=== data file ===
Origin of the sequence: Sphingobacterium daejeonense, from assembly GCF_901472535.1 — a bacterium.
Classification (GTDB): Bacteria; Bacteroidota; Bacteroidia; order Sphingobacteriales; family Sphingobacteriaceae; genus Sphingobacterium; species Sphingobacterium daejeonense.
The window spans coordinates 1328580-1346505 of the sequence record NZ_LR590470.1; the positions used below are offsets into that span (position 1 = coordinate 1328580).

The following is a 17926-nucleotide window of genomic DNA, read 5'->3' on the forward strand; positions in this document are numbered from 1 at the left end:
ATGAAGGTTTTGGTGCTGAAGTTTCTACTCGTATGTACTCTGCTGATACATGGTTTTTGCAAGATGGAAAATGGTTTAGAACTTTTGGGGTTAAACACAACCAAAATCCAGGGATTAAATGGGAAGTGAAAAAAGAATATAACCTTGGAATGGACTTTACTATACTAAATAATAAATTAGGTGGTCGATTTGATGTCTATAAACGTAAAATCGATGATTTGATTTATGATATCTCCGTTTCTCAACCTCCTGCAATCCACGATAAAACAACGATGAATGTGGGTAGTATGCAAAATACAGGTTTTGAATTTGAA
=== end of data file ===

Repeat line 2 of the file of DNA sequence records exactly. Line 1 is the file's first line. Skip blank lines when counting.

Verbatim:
Classification (GTDB): Bacteria; Bacteroidota; Bacteroidia; order Sphingobacteriales; family Sphingobacteriaceae; genus Sphingobacterium; species Sphingobacterium daejeonense.